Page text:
19. Fuck ya! Well Said bro! Trained bodybuilding-powerlifting all my life and converted to Only Olympic lifting 1 yr ago and all I can say is *Fuckin Epic transformation 🙂 Very Very Hard work but Oh!….so worth it..isn't that right Elliot's?? You know bro, when you hit that New Snatch and CJ Pr's it feels Soooooooo much better than any other Powerlifting Pr's!

  20. Dude. In Olympic weightlifting you gain muscle, it doesn't matter if you are bulky. You just need to work on wrist flexibility. It isn't deadlifting, and throwing it over your head (really it's just throwing shit over your head) . Also it has one of the lowest injury rate of almost all Olympic qualifying sports. .03%. It also improves your performance in other sports. Makes you flexible af too.

  21. I am impressed Elliot. Very good. Very well put sir. Olympic Lifting is about explosive power, speed, agility, high levels of mobility, and building quick reactions. Snatch and Clean and Jerk are the ultimate display of athletic ability.

  22. Excellent video. Olympic weightlifting deals with plyometric force generation to create momentum transferred to the barbell and involve as many energy in a second as a 100 meters speed race. A true marvelous sport.

  23. I don't see how big arms would affect your rack position as long as you don't have jacked up wrist.. I'm new to weightlifting and fat a*s f***k at the moment so I'm probably completely ignorant. I wouldn't say you deadlift off the floor in weightlifting though a clean might look similar at the beginning of the movement but quite different but everyone is different I guess. Mobility was my biggest obstacle but now that I have been working on its getting much better especially my ankles, hip, and shoulders. Help my back squat tremendously.

  24. Been doing arms for the last two years and have a good bicep peak. Now I've joined the college Olympic weightlifting club and I gotta give up my arms? 🙁 Oh it's sad but what can you do

  25. IV done both and can honestly say there is no better sport on the planet than Olympic weightlifting. Don't need all the mirors etc .no posers walking around in an Olympic lifting gym , no hooting and yelling with one guy on a bar while 3 guys help him lift it .No need for spotters it just you and the weight .can't cheat the lift you either do it or don't .The Olympic lifts are pure poetry in motion and when they sit right in the groove there is no better feeling .it's not Un common for an Olympic lifter to also out lift power lifters and bodybuilders .The lifts and the training for each lift makes an Olympic lifter very very strong over all .This guy in the video explains it well and obviously knows about Olympic weightlifting.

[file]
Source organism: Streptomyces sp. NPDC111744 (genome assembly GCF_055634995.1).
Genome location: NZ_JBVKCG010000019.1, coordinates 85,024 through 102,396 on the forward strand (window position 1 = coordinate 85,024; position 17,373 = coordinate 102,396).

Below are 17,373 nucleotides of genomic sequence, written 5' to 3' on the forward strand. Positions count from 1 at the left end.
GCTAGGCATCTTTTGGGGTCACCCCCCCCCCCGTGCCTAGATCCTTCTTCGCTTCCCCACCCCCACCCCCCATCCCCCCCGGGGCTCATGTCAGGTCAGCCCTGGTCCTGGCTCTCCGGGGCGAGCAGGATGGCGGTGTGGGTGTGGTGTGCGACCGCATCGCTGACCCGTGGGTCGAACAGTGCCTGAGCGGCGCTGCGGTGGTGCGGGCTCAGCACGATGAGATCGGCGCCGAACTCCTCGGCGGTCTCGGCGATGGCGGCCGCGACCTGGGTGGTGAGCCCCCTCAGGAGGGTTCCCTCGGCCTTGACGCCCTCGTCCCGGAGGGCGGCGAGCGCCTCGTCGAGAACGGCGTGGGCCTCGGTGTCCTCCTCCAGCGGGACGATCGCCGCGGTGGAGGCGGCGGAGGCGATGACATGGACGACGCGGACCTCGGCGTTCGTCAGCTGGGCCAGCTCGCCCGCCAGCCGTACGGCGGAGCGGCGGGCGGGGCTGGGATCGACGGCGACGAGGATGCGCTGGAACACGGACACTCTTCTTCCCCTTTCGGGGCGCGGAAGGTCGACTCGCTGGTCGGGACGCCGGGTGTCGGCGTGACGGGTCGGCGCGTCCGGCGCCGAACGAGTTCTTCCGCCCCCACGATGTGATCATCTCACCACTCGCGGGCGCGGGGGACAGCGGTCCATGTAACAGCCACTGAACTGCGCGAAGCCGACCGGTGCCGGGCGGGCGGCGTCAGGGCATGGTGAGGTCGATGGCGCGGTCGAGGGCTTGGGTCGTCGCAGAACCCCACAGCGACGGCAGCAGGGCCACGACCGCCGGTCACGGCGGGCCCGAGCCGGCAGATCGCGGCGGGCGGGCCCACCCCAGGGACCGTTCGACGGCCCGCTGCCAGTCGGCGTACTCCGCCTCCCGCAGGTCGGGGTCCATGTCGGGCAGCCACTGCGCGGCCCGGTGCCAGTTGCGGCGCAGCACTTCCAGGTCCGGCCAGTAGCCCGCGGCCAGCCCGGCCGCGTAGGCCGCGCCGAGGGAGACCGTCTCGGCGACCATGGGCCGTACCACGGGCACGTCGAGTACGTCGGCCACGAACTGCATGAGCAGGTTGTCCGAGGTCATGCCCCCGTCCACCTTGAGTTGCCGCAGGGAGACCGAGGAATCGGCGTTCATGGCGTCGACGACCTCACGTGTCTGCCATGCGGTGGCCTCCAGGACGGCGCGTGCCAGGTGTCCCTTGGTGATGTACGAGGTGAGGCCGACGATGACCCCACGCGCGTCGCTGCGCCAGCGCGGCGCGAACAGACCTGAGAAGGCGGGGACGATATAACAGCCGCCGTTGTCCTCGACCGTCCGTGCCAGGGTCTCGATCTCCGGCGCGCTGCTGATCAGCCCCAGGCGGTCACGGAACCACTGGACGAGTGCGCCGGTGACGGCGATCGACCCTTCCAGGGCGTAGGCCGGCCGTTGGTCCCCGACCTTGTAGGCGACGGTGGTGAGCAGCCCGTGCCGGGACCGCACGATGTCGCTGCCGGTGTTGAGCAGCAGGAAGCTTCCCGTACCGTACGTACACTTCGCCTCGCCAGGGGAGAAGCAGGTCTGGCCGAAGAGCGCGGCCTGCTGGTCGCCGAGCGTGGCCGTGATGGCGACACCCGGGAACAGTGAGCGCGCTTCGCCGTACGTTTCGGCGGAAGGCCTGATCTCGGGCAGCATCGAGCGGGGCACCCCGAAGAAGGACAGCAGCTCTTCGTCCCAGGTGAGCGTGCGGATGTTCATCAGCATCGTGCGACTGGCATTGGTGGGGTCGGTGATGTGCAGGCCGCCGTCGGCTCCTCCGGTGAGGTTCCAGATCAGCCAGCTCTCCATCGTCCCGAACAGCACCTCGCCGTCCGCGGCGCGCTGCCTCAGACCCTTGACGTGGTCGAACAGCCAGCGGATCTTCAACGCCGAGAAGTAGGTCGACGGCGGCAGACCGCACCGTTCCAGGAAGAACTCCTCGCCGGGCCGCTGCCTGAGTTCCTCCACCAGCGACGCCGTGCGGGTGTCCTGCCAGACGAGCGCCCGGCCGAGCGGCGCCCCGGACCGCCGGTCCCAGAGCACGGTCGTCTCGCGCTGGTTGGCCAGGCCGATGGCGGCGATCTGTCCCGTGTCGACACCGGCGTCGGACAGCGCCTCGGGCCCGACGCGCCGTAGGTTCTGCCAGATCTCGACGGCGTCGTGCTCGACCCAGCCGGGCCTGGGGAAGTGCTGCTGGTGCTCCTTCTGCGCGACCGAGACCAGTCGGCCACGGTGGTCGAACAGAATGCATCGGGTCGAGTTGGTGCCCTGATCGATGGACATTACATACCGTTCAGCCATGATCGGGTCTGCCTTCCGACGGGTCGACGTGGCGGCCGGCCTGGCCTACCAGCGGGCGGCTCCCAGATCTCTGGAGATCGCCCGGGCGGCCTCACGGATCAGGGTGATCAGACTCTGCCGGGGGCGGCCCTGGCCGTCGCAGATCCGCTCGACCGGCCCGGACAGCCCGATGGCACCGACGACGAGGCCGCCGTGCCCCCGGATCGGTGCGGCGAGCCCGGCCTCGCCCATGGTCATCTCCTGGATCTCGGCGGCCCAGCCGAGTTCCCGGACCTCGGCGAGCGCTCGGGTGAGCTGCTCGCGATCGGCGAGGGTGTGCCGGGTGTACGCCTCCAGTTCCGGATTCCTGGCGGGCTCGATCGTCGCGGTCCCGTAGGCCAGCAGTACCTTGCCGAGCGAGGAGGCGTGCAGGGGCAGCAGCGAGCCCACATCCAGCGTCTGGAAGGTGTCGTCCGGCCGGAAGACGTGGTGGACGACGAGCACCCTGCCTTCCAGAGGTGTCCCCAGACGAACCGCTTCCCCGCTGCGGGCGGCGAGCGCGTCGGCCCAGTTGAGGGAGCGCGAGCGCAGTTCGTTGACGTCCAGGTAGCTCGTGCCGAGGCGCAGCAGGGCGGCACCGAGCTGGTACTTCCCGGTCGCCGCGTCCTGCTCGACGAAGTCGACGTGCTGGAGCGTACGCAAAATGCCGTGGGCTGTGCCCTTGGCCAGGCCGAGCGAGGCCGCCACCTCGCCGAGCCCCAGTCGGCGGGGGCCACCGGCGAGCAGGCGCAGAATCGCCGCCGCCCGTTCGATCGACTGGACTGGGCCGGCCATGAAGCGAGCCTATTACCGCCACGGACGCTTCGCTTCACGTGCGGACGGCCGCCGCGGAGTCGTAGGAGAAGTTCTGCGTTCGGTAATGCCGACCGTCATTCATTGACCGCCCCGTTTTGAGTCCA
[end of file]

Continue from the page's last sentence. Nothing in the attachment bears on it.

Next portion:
26. Weightlifting in the off season would be a good option for a Bodybuilder. Remember, explosive muscle fibers are the LARGEST! THREE Mr. Olympias KNOWN for their backs were Weightlifters early in their careers. Sergio Oliva was a Weightlifting World Champion in the 198lb class. Chris Dickerson competed in Weightlifting early on actually so did Arnold and Franco: both also had great backs. Samir Bannout(known for his Christmas tree Erectors) was an internationally ranked Weightlifter as well. So that's FIVE Mr. Olympia with Weightlifting training & competition in their early years.

  27. 5 years later and we now know that Elliot is completely wrong. If you lead with weightlifting, a fair amount of our accessory work is basically body building. We might lift first session, then for session II it might look like 4X10 back raises; 4X10 back extensions; 4X10 weighted straight legged sit ups; 4X10 pulls ups. Where hypertrophic gains are paramount.

  28. well said! and also olympic lifts are what all the training is all about. you deadlift and press and bench and row and squat to then show this strength as POWER in a power clean and so forth. just deadlifting is like pointless to some degree and just benchpressing as well … strength is a slow move while power is explosively presenting strength 😀 <3

  29. The only common thing is that both use weights. Weightlifting is technical and psychological much more challenging.You can't learn it on your own. Bodybuilding isn't even a sport. There is no coaching on a high level. Most of them just do what feel good for them.